Another state agency flaunting California’s environmental laws

waterThe Department of Water Resources has been drilling for weeks in Yolo County without permits required by state law designed to protect against ground water contamination, under the belief its activities are exempt.

Like other counties’ battles with Caltrans over the same issue, Yolo County believes even government agencies need to obtain permits and conform to the state’s Water Code and subsequent regulations, which clearly express that state agencies are not exempt.

DWR, however, maintains it is exempt from the rules when engaging in “sovereign activities,” according to DWR spokeswoman Lauren Bisnett, who noted there are too many local regulations throughout the state for DWR to be expected to follow.

“We couldn’t follow local ordinances for every county,” Bisnett said. 

A Yolo County official confirmed on Friday that there were “active discussions” with DWR on the permitting issue and said the county is waiting for DWR to provide a legal opinion justifying its actions.

Sounds familiar

Avid CalWatchdog readers will remember a recent investigation uncovering a similar and widespread issue with Caltrans, where a fight with Sacramento County became ground zero in a statewide battle between counties and Caltrans. 

For around 25 years, Caltrans performed similar drilling — which essentially checks the structural soundness of the ground prior to building on top of it — under a similar belief it was exempt from state law.

In 2014, Caltrans brass decided to conform with the law going forward, spending millions of dollars to travel into the past to locate and seal thousands of holes. Caltrans estimates the effort could cost between $17 million and $37.2 million over the next five years, in addition to the $5.2 million that’s been spent already — with future budget requests dependent on whether counties will agree to let them off the hook for unfound holes.

Sacramento County issued a notice of violation to Caltrans late last year, threatening as much as $5.23 million per day until the borehole mitigation plan was complete. While the compliance date was January 4, an extension was granted. Since then, the matter has not been resolved and Sacramento County has been unable to provide an update. 

Bisnett told CalWatchdog that DWR had no opinion on Caltrans’ change of heart and its expensive efforts to retroactively comply with that law, and pointed to a difference of opinion between the two agencies.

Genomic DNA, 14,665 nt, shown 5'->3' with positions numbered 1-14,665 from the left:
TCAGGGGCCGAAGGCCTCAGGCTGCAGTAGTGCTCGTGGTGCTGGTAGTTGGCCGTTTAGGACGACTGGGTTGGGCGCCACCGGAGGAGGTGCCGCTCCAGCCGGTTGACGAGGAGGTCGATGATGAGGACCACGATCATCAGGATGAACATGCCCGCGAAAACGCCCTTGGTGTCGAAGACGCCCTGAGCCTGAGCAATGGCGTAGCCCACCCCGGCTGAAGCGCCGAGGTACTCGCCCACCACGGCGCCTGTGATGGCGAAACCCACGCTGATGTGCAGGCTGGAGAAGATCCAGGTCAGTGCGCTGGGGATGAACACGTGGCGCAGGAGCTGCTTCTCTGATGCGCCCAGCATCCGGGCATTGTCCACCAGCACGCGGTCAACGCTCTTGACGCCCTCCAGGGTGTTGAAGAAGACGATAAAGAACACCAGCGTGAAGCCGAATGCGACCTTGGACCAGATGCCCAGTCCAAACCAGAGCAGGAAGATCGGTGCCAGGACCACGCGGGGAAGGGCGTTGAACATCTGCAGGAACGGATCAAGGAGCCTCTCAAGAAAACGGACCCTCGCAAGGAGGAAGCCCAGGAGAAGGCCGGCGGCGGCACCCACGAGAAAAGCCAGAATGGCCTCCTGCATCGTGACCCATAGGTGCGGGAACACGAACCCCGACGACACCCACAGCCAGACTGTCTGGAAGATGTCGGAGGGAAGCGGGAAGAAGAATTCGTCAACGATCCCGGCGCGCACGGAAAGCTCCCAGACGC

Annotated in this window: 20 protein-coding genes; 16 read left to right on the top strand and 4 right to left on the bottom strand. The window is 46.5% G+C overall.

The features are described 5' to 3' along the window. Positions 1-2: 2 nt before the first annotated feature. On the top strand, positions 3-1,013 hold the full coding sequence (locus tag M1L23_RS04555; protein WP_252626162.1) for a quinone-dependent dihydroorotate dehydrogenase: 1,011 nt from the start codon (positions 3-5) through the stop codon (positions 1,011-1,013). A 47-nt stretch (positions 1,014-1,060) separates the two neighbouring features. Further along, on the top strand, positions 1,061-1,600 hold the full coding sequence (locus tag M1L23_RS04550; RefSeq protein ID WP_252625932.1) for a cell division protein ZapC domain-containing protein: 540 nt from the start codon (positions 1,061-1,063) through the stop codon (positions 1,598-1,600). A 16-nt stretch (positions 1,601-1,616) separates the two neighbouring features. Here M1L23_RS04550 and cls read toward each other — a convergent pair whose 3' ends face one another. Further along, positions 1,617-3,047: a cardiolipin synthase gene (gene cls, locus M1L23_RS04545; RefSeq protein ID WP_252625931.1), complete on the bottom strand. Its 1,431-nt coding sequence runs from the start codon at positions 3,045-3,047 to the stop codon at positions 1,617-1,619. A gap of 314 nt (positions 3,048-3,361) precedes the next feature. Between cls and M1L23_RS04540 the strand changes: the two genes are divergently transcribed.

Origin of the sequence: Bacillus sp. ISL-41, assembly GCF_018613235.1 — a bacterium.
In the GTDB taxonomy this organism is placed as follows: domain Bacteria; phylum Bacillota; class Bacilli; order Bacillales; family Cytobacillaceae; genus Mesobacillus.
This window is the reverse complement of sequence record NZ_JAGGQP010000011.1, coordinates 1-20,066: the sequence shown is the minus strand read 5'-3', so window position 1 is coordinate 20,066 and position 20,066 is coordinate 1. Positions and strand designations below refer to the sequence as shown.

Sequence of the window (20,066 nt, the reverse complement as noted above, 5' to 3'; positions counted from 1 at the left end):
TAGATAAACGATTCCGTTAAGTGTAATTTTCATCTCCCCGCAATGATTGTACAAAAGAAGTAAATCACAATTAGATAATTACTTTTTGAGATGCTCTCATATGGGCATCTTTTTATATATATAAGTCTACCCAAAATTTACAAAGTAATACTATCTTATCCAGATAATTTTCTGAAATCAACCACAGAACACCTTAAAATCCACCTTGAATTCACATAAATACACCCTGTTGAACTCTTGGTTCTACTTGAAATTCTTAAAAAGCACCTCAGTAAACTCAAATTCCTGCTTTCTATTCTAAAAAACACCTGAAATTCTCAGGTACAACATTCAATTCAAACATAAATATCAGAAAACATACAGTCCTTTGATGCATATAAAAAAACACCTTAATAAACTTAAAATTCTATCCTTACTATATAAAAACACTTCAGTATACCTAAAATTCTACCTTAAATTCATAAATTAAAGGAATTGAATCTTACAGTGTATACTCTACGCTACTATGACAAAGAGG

The law

In 1986, the Legislature amended the California Water Code to include in its definition of regulated wells many of those drilled by DWR and Caltrans.

The measure and subsequent regulations did several things, including listing the state as an entity regulated by the law and empowering local agencies to meet or exceed state standards for drilling in their individual jurisdictions — Yolo County’s standards require permits.

8 comments

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  1. Donkey
    Donkey 15 August, 2016, 14:51

    The law only apply to the little folk, not the porkers that work in government. 🙂

    Reply this comment
    • In The Know
      In The Know 2 September, 2016, 11:07

      I suppose DWR could spend thousands of your tax dollars to enforce its own Water Code on itself if it would make you feel better. But if they did, it would set a precedent and require millions more of your tax dollars to pay for all the back permits that the counties would then demand solely because they want the money. Refer to the CalTrans case which recently cost you millions.

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  2. Queeg
    Queeg 15 August, 2016, 16:29

    Comrade Dare E Air

    Where are the Ragwus? …are they out there for the kids?

    Reply this comment
  3. Shelby
    Shelby 15 August, 2016, 21:24